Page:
This is the last post of the year for PeRceptions. Historically, we’ve used it as an opportunity to take a look back at the year at Cookerly – what we’ve achieved professionally and on behalf of our clients; what stands out as the most memorable events of the year.
But that strikes me as a bit too much navel-gazing for a business that is in the business of using messaging to reach audiences on their terms. So, because I often advise clients to avoid the trap of navel-gazing (e.g., talking in their own “lingo” instead of trying to think as someone who doesn’t know them, their product or service as well as they do), I’m taking on a different topic.
Being somewhat of a history buff (and lover of Wikipedia), I started wondering how and when the tradition of New Year’s Resolutions got its start. A bit of common sense is all that is needed to understand the “why” – it’s logical to see that any opportunity to start anew would be a good time to take inventory on what is working – and what isn’t – in our lives.
But here are four things you may not know about the New Year celebration and its traditions:
- Like many things in Western culture, New Year’s Resolutions got their start with the Romans. Janus, the god of beginnings and the guardian of doors and entrances, had two faces, and could look back on past events and forward to the future. A legend began that on December 31 at midnight, Janus would see the past year and the next year at the same time. Romans began making promises to Janus in the hopes that he would see their sincerity and help them attain their goals. Many Romans looked for forgiveness from their enemies and also exchanged gifts before the beginning of each year.
- The modern form of our Americanized New Year’s Resolutions is credited to Benjamin Franklin. In his “Poor Richard’s Almanac” of 1738, Franklin wrote, “Each year one vicious habit rooted out, in time might make the worst man good throughout,” and the almanac published a first set of true New Year’s resolutions.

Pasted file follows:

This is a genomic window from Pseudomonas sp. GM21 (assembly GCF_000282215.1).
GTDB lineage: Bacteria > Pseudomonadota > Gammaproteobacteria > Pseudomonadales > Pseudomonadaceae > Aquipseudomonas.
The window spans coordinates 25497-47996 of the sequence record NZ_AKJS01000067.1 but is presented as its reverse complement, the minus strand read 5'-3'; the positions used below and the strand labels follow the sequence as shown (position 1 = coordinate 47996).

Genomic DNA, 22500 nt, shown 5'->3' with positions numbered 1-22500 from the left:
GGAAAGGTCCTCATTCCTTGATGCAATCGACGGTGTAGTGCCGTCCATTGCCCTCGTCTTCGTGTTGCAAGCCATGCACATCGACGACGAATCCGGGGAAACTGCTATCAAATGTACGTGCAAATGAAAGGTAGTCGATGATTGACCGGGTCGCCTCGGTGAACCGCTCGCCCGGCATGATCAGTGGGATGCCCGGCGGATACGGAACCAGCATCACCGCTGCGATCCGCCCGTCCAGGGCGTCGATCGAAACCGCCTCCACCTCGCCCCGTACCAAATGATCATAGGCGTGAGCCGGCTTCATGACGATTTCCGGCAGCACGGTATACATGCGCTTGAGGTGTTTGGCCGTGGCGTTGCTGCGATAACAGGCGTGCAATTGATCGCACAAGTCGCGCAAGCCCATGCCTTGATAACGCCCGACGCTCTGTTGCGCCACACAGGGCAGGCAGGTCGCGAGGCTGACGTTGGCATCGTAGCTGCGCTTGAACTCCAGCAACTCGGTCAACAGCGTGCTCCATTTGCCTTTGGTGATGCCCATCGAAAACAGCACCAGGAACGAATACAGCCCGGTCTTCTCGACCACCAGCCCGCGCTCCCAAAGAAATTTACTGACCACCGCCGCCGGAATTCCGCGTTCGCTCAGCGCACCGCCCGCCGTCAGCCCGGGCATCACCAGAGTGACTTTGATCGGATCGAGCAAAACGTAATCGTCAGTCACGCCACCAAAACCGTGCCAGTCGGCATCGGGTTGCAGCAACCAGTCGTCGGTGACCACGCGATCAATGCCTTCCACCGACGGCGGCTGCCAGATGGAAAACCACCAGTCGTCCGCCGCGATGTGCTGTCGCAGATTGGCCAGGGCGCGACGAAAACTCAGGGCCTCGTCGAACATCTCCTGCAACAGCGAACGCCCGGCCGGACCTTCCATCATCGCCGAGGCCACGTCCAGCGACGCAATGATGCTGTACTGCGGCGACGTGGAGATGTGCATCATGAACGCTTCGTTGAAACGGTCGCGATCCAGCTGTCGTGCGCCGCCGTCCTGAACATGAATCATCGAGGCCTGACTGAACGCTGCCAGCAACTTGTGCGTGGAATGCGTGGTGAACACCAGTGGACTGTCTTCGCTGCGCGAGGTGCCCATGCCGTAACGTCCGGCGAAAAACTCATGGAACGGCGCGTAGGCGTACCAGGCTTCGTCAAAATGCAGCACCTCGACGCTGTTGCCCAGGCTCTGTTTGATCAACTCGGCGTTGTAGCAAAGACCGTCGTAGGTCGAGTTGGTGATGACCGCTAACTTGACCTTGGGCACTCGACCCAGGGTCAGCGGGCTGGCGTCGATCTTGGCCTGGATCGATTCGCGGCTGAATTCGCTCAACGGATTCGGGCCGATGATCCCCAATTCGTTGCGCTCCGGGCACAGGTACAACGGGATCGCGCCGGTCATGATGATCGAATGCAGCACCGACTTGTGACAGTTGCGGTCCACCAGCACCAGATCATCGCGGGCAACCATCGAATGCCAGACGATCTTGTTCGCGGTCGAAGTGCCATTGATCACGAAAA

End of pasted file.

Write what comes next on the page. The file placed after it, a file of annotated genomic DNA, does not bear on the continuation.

- There are many global “good luck” traditions associated with the New Year. Being a true Southerner, to me, New Year’s Day means a dish based on West African recipes, Hoppin’ John (for luck), accompanied by collard greens (for money). Food traditions abound across the globe, with lasagna the meal of choice for luck in Sicily; suckling pig in Austria; and rice pudding (with one lucky almond) in Norway. These traditions seem to stick for decades or even centuries.
- Resolutions don’t fare as well. In 1997, a University of Washington study found 47 percent of the 100 million adult Americans who make resolutions give up on their goals after two months. This figure has grown to 80 percent in the past decade, according to recent research completed at the University of Minnesota.
As for me, I do make resolutions, but avoid the “I will go to the gym 7 days a week” ones, as I know I’m only setting myself up for failure. Professionally, I think I speak for everyone here when I saw we resolve to continue to work hard on behalf of our clients, to be true partners in their businesses, and to appreciate the fact that they trust in us to be catalysts in changing behavior, driving sales, enhancing and protecting their reputations. What about you?